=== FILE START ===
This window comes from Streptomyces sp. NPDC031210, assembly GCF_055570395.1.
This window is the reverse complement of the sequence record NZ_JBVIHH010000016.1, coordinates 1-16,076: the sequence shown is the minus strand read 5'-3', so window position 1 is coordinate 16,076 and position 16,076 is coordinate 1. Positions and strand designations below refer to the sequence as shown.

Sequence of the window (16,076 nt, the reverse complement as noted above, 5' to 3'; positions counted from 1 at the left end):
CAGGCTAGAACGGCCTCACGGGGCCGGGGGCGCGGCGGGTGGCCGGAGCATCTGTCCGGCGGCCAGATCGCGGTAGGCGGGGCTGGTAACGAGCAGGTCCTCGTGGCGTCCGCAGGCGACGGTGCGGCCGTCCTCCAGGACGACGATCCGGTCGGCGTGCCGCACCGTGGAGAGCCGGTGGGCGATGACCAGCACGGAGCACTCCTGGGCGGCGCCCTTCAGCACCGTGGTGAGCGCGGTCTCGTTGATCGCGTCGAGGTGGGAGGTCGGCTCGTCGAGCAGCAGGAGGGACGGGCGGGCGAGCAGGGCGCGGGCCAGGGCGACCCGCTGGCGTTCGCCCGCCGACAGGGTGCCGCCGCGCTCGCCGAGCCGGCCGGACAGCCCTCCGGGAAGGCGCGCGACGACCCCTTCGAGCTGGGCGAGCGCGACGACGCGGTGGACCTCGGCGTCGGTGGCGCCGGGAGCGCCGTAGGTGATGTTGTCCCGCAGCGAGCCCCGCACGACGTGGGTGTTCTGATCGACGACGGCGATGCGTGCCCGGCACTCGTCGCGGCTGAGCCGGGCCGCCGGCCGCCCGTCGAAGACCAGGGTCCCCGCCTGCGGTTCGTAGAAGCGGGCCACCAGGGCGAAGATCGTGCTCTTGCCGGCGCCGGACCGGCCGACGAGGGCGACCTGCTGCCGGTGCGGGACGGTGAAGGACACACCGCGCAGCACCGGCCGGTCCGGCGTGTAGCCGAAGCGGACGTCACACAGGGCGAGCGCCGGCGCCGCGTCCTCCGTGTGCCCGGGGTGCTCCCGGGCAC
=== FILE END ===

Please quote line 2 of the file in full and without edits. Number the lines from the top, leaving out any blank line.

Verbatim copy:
This window is the reverse complement of the sequence record NZ_JBVIHH010000016.1, coordinates 1-16,076: the sequence shown is the minus strand read 5'-3', so window position 1 is coordinate 16,076 and position 16,076 is coordinate 1. Positions and strand designations below refer to the sequence as shown.